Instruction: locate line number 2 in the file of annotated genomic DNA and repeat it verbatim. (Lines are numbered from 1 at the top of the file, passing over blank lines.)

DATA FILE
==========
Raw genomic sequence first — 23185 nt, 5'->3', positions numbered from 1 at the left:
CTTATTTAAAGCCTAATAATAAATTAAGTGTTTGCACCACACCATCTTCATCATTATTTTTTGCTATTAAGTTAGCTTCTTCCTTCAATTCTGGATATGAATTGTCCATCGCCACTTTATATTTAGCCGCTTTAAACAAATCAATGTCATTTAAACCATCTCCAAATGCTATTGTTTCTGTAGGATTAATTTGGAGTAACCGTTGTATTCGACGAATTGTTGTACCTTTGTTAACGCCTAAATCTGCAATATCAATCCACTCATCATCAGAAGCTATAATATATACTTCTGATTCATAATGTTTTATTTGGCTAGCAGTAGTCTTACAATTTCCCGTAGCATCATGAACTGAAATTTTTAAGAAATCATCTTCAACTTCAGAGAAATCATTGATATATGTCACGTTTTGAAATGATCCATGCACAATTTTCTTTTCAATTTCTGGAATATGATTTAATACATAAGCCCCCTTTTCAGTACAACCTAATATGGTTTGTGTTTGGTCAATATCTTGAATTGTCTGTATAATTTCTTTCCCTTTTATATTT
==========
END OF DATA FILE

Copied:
CTTATTTAAAGCCTAATAATAAATTAAGTGTTTGCACCACACCATCTTCATCATTATTTTTTGCTATTAAGTTAGCTTCTTCCTTCAATTCTGGATATGAATTGTCCATCGCCACTTTATATTTAGCCGCTTTAAACAAATCAATGTCATTTAAACCATCTCCAAATGCTATTGTTTCTGTAGGATTAATTTGGAGTAACCGTTGTATTCGACGAATTGTTGTACCTTTGTTAACGCCTAAATCTGCAATATCAATCCACTCATCATCAGAAGCTATAATATATACTTCTGATTCATAATGTTTTATTTGGCTAGCAGTAGTCTTACAATTTCCCGTAGCATCATGAACTGAAATTTTTAAGAAATCATCTTCAACTTCAGAGAAATCATTGATATATGTCACGTTTTGAAATGATCCATGCACAATTTTCTTTTCAATTTCTGGAATATGATTTAATACATAAGCCCCCTTTTCAGTACAACCTAATATGGTTTGTGTTTGGTCAATATCTTGAATTGTCTGTATAATTTCTTTCCCTTTTATATTT